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I've got a main View Controller that has a subview of UIScrollView and another 2 UIViewControllers (each with nibs UIView and buttons). The UIViewControllers' UIView are added into UIScrollView using addSubView method. And I'd like to put both UIViewControllers side by side.

I've got the following code but it doesn't seem to work.

[self scrollView].pagingEnabled = YES;
[self scrollView].contentSize = CGSizeMake(768 * 2, 1024);
[[self scrollView] setDelegate:self];

CGRect frame1;
frame1.origin.x = 0;
frame1.origin.y = 0;
frame1.size = CGSizeMake(768, 1024);

// Model one
oneView = [[OneViewController alloc] initWithNibName:@"OneViewController" bundle:nil];
//oneView.view.frame = frame1;
[self.scrollView addSubview:oneView.view];
oneView.view.frame = frame1;

// Model two

CGRect frame2;
frame2.origin.x = 768;
frame2.origin.y = 0;
frame2.size = CGSizeMake(768, 1024);

twoView = [[TwoViewController alloc] initWithNibName:@"TwoViewController" bundle:nil];
//twoView.view.frame = frame2;
[self.scrollView addSubview:twoView.view];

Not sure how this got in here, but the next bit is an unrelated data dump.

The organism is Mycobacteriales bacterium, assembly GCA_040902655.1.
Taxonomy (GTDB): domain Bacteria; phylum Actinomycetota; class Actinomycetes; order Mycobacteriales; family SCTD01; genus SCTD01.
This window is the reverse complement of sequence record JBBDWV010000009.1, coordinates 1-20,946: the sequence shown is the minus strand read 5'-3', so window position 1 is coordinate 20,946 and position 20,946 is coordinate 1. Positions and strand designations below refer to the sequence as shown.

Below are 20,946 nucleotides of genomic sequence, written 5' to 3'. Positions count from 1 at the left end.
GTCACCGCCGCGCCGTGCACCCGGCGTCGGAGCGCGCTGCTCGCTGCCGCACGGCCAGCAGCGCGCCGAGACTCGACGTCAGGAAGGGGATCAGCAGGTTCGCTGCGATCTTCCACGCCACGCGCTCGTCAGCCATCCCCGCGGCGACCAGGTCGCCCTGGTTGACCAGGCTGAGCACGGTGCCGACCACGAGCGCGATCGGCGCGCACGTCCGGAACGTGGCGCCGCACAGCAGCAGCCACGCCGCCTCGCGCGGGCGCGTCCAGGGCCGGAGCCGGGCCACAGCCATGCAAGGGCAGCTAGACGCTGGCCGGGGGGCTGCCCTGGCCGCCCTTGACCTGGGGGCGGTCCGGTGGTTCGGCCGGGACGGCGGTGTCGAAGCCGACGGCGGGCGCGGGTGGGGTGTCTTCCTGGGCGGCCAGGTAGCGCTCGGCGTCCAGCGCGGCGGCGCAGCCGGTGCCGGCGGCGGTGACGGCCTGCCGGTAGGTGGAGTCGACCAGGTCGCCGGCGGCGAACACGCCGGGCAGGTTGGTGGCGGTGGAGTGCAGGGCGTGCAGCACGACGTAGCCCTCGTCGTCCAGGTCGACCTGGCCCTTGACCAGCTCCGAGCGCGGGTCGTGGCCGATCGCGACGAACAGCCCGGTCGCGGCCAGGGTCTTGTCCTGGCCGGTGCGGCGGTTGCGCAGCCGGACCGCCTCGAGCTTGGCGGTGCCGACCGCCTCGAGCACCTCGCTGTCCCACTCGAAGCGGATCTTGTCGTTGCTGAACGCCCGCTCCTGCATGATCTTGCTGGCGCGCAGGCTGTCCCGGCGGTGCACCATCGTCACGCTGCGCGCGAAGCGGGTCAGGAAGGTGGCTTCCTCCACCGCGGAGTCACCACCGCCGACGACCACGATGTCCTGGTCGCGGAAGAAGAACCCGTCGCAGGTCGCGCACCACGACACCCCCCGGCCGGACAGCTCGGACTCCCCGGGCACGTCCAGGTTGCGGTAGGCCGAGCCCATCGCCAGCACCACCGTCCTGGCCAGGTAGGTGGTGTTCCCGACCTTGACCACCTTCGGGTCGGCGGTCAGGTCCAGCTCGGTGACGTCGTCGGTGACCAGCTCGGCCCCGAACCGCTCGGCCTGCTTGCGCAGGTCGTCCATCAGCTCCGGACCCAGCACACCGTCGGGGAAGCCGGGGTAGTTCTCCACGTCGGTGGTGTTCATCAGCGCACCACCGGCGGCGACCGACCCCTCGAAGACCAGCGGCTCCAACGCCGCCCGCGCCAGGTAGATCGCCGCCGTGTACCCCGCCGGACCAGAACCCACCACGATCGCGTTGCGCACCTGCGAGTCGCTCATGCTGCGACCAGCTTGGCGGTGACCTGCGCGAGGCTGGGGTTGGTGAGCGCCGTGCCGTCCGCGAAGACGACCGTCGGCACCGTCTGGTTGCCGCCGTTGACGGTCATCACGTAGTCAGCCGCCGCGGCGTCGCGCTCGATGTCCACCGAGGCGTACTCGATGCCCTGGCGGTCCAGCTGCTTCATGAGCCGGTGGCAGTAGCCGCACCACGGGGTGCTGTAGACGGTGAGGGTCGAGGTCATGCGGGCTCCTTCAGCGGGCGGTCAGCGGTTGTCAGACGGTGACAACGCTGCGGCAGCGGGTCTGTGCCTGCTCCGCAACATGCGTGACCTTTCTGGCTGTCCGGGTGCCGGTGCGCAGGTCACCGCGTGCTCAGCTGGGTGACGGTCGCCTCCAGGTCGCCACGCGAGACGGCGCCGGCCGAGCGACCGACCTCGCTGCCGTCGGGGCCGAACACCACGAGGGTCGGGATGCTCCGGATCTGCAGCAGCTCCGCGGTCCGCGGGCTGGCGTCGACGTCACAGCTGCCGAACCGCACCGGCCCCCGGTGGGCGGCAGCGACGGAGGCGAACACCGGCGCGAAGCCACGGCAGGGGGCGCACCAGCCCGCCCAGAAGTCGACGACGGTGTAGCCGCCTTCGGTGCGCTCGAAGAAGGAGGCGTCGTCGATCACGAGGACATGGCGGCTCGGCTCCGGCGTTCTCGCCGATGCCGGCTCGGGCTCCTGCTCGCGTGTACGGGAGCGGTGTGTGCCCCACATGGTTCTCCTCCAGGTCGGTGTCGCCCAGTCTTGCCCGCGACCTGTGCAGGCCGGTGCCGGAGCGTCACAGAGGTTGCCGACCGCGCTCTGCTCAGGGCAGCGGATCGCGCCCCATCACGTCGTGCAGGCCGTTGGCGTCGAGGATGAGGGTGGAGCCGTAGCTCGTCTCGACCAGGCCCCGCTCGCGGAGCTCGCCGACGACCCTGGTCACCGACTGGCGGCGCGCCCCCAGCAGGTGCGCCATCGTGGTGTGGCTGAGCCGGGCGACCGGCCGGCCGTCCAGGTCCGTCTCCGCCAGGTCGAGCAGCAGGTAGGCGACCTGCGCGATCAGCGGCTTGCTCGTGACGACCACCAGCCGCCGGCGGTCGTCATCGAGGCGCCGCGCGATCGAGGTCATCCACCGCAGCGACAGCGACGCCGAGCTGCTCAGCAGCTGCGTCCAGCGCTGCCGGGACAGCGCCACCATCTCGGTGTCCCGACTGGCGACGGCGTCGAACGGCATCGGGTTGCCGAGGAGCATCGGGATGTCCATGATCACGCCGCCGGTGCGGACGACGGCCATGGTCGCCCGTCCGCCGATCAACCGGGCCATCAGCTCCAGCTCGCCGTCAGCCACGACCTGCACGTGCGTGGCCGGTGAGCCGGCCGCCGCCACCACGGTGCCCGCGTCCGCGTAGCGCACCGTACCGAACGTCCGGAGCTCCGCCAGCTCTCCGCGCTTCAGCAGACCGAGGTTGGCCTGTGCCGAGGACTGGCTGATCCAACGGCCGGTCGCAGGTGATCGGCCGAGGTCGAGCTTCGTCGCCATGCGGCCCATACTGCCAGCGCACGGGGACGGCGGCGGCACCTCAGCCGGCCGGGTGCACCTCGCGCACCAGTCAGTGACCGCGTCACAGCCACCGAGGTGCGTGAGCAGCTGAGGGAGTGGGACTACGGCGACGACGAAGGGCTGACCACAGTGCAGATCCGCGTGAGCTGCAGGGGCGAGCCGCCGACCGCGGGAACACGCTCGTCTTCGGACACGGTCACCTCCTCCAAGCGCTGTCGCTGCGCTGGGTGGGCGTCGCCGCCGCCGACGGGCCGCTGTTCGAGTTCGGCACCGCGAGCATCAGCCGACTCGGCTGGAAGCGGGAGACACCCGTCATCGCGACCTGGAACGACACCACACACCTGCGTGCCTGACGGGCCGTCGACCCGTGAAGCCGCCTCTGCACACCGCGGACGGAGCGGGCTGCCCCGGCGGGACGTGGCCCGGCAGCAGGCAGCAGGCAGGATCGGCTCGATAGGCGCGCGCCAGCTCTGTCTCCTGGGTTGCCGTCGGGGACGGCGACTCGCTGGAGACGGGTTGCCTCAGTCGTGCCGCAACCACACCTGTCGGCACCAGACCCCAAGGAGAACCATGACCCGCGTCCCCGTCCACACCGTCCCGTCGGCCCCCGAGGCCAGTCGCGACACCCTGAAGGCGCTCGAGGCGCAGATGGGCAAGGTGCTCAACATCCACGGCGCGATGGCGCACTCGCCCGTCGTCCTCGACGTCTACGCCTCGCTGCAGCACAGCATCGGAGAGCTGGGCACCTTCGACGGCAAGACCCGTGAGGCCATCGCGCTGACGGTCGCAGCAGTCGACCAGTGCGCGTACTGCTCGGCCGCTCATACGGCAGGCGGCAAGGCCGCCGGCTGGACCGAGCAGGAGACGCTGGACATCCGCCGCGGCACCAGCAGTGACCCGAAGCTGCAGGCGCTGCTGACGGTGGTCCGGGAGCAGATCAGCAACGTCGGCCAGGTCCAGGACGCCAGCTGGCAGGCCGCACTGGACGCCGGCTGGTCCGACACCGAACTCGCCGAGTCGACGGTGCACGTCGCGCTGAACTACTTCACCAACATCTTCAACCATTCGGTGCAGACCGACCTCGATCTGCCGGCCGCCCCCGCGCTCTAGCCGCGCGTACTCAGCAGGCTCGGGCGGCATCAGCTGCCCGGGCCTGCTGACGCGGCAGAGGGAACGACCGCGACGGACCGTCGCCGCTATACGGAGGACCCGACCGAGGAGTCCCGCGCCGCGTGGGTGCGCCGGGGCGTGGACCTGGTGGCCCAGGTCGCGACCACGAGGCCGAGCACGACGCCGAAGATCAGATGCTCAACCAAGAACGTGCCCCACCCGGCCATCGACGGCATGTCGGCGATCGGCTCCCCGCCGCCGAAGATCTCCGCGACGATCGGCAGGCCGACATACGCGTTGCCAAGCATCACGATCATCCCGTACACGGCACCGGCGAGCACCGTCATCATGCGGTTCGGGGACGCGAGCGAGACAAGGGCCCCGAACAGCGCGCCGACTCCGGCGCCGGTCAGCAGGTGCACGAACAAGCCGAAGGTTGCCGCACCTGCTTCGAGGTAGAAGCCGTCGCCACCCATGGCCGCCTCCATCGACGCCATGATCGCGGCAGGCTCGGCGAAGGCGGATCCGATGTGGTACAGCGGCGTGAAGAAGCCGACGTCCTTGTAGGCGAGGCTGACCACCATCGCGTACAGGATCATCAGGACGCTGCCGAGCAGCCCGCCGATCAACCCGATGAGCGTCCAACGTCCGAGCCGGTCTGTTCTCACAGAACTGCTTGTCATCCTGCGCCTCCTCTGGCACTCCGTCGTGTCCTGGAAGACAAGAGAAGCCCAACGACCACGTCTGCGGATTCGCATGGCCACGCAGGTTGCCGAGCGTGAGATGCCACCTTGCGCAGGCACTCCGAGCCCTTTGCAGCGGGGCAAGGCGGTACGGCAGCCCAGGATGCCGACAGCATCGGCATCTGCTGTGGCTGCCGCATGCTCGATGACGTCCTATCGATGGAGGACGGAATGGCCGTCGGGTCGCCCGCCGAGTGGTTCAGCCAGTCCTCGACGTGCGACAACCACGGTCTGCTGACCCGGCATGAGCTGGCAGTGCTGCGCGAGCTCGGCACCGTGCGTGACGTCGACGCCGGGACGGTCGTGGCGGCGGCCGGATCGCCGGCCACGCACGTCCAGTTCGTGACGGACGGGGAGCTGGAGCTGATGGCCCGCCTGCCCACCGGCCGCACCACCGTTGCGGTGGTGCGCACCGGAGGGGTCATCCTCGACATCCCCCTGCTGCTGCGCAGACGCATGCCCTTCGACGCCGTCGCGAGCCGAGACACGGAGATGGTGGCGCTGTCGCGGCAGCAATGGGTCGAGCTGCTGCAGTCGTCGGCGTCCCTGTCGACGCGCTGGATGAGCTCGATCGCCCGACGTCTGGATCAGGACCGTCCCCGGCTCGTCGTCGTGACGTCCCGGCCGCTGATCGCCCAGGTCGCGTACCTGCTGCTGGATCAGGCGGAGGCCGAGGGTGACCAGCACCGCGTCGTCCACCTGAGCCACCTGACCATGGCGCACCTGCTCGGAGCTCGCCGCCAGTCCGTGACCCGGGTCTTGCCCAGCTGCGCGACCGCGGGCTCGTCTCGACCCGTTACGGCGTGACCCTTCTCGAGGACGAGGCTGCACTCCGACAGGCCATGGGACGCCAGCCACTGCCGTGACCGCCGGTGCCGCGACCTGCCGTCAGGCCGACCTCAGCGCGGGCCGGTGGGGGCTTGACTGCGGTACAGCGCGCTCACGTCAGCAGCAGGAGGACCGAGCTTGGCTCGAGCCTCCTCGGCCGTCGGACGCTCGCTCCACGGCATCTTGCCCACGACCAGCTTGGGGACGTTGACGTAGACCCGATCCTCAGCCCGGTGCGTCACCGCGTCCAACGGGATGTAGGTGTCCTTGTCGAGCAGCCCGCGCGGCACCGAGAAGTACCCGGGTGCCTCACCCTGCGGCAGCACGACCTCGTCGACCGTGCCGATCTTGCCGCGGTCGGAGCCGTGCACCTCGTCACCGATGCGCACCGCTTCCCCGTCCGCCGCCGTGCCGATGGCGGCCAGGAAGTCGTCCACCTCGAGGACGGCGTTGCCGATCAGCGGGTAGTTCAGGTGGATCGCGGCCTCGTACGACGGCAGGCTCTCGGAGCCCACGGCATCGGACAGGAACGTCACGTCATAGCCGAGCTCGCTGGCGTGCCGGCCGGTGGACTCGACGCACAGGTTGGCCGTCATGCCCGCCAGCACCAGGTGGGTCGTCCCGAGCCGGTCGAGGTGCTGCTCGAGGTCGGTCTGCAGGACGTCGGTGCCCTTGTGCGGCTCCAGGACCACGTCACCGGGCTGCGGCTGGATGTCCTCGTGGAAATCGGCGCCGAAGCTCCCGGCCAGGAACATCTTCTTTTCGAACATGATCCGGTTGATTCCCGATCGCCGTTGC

twoView.view.frame = frame2;

Why does oneView and twoView inside UIScrollView are in the same place when I've set their frame.origin.x? twoView seems to be on top of oneView where it should be side by side? Any idea where I am doing it wrong? Thanks!

Update: Here's my full project code on github:

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What would be wrong with just saying frame.origin.x = 768; – 0x7fffffff Aug 26 '12 at 8:58
I was testing with more than 2 UIViewControllers as subviews of UIScrollView and when the code doesn't work, I decided to narrow down and left the x as it is. I'll changed above code to the one you specify so that it's clearer. – Eddy Aug 27 '12 at 2:44
FYI you didn't check in your Xcode project file into the repository. – Carl Veazey Aug 27 '12 at 3:12
Oops, updated the repository. It has Xcode project file now. – Eddy Aug 27 '12 at 3:20